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Short Essay on Human Trafficking
Human trafficking is just another name for modern-day slavery, wherein the victims involved are forced, coerced and deceived into labour and sexual exploitation.
The figures are scary. Almost 6, 00,000 to 8, 00,000 women and children are annually trafficked across national borders. This does not account for the numbers that are trafficked within their own countries.
Most human trafficking victims are actually duped into the trade by the false promises made regarding job opportunities. Many women from third world countries are lured into this trade with the bait of false marriages. Many of the victims are forced either directly with violence or indirectly with psychological blackmail into the trade.
Once they enter the countries of trade their passports are confiscated and with no money, no shelter, and no one to turn to they are left at the mercy of those who trade in human flesh.
Image Source: ywamcheb. org
Human trafficking is a multi-faceted threat. It robs people of their right of freedom. It is inhuman. The victims end devastated, demoralized and defeated. Those that suffer physical and emotional abuse and rape may never be able to live normal lives again. Those that are threatened live in constant fear and end being psychologically compromised.
The impact of human trafficking is chilling; and although, the brunt of it is faced by the victims, the nation suffers as a whole. Safety and security, the privileges of living in a free country are compromised.
India shows alarming rates of human trafficking. With an estimated 400 million children between 0 and 18 years, the country’s per capita income remaining low and 26 percent of the population living below the poverty line.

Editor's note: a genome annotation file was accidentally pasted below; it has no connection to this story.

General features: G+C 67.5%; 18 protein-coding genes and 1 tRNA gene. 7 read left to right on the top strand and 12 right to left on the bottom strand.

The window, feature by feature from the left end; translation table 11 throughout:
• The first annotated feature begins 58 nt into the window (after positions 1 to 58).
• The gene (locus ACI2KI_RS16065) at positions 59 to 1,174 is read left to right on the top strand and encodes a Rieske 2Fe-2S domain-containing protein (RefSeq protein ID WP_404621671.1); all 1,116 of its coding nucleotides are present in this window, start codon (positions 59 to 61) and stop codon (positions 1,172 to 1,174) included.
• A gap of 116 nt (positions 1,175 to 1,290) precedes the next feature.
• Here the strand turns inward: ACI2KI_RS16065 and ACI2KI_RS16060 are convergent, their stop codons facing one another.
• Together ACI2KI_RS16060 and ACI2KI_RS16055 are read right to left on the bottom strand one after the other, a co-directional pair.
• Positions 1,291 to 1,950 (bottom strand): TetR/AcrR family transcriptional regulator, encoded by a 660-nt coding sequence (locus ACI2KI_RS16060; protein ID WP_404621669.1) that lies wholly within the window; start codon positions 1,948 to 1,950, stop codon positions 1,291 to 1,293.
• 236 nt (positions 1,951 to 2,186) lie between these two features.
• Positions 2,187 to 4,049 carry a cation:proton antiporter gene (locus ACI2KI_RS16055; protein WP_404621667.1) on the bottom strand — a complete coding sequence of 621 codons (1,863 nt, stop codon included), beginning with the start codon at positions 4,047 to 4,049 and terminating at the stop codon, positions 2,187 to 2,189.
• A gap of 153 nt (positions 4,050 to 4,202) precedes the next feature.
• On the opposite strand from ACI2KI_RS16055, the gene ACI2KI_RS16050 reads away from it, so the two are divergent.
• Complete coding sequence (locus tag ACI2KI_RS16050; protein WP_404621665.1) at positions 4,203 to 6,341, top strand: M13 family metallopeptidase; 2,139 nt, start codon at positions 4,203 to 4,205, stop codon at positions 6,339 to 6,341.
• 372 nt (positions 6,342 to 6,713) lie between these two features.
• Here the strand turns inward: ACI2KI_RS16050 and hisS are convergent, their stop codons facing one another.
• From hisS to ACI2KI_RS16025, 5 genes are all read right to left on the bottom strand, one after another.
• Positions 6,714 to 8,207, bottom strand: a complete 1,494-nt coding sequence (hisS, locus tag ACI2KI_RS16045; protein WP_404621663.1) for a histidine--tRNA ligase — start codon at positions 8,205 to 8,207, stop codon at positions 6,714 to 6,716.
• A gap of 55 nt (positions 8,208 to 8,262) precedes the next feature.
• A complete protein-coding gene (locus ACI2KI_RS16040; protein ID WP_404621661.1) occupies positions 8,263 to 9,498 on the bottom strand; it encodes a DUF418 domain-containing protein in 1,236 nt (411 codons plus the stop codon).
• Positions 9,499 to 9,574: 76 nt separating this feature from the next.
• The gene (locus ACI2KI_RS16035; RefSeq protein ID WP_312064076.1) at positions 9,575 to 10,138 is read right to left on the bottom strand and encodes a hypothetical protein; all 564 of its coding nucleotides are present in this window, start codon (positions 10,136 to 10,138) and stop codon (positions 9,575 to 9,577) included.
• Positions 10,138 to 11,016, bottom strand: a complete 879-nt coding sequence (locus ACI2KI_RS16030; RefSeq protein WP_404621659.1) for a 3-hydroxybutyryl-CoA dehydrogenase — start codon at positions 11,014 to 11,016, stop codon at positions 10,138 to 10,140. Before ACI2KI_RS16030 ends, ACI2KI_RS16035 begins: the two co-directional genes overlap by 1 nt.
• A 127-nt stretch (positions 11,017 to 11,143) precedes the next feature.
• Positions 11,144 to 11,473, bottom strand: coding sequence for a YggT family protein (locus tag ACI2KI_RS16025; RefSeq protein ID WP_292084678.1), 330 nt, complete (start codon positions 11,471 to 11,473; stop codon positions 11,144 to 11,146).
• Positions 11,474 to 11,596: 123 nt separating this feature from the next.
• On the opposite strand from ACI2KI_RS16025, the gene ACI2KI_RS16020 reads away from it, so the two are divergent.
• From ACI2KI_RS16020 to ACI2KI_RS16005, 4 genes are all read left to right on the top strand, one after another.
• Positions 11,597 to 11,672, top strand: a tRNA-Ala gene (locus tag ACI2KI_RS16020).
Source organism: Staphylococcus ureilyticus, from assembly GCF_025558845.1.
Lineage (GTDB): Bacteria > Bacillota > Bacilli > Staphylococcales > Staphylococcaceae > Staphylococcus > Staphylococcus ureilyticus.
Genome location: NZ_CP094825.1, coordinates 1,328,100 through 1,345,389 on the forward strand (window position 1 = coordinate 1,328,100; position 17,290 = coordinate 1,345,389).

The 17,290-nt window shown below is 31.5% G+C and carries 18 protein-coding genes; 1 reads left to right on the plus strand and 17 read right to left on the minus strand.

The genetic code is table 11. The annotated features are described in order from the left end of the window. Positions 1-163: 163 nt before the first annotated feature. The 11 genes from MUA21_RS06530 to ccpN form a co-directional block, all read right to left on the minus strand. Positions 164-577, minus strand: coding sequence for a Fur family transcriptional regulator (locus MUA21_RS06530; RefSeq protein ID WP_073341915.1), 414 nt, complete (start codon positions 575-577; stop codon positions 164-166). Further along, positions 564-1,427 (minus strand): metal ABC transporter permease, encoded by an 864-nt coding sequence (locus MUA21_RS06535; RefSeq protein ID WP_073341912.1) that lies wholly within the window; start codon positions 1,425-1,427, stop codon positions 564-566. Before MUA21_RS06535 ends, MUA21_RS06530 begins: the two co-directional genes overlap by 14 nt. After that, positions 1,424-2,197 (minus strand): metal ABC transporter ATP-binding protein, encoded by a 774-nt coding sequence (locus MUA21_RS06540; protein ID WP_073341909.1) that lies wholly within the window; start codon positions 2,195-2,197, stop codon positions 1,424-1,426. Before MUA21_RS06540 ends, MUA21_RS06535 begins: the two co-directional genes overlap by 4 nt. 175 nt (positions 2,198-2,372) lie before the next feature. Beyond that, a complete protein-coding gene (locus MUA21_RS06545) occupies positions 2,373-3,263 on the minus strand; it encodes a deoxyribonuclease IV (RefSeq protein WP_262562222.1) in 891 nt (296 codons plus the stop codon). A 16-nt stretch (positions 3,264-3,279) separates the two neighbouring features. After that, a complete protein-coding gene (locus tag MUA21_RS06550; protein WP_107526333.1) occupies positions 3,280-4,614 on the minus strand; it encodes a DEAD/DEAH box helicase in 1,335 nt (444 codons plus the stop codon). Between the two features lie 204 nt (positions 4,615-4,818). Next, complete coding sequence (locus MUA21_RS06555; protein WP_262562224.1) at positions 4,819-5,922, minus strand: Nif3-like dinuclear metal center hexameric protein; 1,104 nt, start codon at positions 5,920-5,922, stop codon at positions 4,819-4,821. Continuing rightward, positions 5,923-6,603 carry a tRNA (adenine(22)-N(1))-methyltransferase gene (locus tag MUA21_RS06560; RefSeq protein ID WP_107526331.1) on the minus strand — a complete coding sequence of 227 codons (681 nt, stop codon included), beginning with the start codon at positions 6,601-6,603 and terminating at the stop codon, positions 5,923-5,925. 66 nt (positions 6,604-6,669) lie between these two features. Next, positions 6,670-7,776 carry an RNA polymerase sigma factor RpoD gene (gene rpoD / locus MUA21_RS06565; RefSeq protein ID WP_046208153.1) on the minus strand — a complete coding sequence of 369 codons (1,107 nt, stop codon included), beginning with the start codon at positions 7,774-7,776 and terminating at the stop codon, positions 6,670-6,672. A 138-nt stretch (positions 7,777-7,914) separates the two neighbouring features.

India has become a source, destination and transit country for men, woman, and children trafficked for forced labour and commercial sexual exploitation. India has become a transit hub for human trafficking with estimated millions, victim to human trafficking.
Trafficking in India is often disguised as migration, commercial sex or disgustingly even marriage. It is estimated that ninety percent of the India’s sex trafficking is internal. Women and girls are trafficked internally for commercial sex.
Children are subject to involuntary servitude as factory workers, domestic servants, beggars, agricultural workers and many times they are also sexually abused by their owners. No crime can be worse than this.
The child is mentally handicapped for the rest of his or her life. Hand embroidery factories mostly employ boys below the age of twelve.
The most beautiful carpets and hand embroidered designer gowns are often works of art created by victims of human trafficking. Girls are also trafficked from the neighboring countries like Bangladesh, and Nepal into India.
Many help lines like Child line have been set up to reach out especially to the street children, child labourers, and abused children.
Centres like Aakanksha help in rehabilitating the victims. Don Bosco National Forum has launched a website which is closely monitored by child welfare organizations in all cities of the country and a search for the child is started immediately after a complaint is registered.
The governments of some cities in India like Maharashstra have banned dance bars. However so much more needs to be done, yet. The problems must be tackled at grass roots. Also change must start with the people for the people.
The people must become the eyes and the arms of the government and make this crusade their own cause. Then and only then will we see an end to human trafficking.
25% of Canada’s human trafficking victims are minors: Statistics Canada